- Rapid publication: By publishing articles online ahead of print, JNeurosci has cut down the time from acceptance to publication from about 60 days to just two weeks. “This serves the neuroscience community by even more rapidly disseminating peer-reviewed research” wrote Editor-in-Chief Marina Picciotto in her monthly editorial. eNeuro provides an initial editorial decision within four weeks and then publishes accepted papers within a matter of days. “The goal [of eNeuro] is to publish sound science,” said Tom McHugh, a team leader for the Circuit and Behavioral Physiology laboratory at the Riken Brain Science Institute. “Because of that, the evaluations are more straightforward and I think in some sense more fair. People can publish their work in a very reasonable amount of time.”
- Evolve with the field: JNeurosci and eNeuro are journals for neuroscientists, by neuroscientists. Both journals are committed to serving the field by experimenting with and implementing publishing practices that meet scientists’ changing needs, including the ability to host extended datasets and new guidelines for statistical reporting in JNeurosci to support future replication. eNeuro takes a constructive approach to peer review by synthesizing reviewer comments and providing authors with the guidance they need to get their work published.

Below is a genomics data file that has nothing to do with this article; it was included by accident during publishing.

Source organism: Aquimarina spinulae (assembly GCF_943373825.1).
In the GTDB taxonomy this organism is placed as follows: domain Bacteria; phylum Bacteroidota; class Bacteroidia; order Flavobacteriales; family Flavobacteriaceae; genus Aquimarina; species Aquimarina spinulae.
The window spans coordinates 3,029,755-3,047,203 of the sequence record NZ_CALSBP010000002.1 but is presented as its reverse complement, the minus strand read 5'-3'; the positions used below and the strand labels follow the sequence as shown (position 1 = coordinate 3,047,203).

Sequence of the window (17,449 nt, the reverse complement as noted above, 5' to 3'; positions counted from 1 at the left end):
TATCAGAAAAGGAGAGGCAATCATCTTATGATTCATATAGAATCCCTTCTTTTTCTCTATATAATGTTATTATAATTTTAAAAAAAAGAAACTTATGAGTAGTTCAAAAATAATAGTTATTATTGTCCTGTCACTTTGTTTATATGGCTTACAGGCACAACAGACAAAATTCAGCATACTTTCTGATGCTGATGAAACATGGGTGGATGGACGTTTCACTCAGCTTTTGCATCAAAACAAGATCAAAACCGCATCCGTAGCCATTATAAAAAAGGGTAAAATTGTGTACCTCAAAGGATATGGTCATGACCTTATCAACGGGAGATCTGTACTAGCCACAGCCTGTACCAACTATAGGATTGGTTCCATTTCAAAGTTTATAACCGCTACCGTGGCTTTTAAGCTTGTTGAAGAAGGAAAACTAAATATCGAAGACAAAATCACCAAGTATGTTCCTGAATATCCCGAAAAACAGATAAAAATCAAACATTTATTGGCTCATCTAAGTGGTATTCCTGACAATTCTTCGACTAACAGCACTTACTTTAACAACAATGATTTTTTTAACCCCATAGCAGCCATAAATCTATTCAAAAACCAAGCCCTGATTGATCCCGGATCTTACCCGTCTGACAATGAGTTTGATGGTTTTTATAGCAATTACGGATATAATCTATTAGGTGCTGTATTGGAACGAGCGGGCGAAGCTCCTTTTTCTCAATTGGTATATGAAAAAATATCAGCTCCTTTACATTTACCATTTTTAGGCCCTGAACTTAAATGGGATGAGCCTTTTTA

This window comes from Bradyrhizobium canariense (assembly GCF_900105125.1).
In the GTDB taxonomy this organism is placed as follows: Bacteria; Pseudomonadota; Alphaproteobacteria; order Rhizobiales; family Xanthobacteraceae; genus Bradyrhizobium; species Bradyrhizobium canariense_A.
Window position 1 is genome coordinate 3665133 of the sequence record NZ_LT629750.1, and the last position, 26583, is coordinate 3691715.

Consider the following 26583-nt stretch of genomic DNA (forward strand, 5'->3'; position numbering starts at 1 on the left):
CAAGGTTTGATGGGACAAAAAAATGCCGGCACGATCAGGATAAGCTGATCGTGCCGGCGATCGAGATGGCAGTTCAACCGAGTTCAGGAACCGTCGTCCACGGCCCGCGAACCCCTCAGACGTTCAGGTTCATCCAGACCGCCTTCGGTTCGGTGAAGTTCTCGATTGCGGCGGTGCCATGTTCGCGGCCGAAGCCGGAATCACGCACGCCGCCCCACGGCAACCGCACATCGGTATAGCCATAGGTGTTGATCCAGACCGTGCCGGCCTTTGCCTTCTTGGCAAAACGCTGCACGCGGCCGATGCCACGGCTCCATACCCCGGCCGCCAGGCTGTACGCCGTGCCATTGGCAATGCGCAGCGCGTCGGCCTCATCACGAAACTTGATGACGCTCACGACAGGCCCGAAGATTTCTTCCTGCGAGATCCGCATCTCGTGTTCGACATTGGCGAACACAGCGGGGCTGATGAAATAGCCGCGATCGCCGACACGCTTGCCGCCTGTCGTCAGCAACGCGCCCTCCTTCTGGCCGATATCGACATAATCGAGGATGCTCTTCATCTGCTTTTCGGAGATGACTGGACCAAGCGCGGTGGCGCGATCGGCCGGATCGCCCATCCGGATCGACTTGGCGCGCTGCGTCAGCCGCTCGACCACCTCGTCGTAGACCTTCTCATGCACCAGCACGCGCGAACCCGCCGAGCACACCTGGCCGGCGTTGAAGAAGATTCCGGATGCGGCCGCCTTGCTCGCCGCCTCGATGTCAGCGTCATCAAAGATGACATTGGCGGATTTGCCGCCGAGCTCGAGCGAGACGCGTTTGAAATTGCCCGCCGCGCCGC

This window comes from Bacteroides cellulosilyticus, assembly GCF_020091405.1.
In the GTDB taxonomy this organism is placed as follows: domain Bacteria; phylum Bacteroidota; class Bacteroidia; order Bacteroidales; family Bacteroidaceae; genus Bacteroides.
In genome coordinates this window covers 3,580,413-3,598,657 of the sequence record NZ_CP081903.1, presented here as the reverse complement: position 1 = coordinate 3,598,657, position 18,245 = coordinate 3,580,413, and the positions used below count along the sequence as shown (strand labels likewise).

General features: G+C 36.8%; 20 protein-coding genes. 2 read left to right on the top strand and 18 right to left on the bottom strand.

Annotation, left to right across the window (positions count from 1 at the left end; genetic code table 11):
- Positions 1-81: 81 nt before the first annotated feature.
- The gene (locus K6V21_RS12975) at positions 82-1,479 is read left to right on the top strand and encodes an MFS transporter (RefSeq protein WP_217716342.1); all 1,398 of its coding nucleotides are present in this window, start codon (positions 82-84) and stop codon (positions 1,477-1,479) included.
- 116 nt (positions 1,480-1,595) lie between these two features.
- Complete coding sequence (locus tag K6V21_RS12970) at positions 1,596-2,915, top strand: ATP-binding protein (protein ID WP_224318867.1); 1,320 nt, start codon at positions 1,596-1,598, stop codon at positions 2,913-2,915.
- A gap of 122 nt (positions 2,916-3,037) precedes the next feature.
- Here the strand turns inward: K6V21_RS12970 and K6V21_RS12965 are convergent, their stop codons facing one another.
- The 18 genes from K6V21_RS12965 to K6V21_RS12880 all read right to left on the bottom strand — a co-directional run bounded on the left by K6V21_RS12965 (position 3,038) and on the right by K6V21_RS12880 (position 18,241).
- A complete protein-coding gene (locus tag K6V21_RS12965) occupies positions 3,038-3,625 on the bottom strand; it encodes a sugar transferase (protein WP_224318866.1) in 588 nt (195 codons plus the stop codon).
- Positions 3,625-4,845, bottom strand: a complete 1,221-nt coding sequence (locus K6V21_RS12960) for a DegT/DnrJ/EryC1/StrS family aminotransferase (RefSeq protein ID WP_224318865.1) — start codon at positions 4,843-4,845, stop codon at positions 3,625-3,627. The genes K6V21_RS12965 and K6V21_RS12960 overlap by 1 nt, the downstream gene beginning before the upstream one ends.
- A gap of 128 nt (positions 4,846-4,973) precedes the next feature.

- Hassle-free publishing: “Publishing in J. Neuroscience was a pleasure,” said Daniel Barth, professor of neuroscience at the University of Colorado at Boulder. “Fast, thorough review and publication.” If your paper is not the right fit for JNeurosci, the journal offers a seamless transfer submission to eNeuro. “I [was] excited to transfer my lab’s manuscript to eNeuro because of the journal’s relationship with SfN, the strong reputation of its editorial board, and the quality of the manuscripts that it has published,” said developmental neuroscientist Craig D.C. Bailey at the University of Guelph’s Ontario Veterinary College. Both journals also accept direct submissions from Authorea, a web-based writing and collaboration platform, and the preprint server bioRxiv.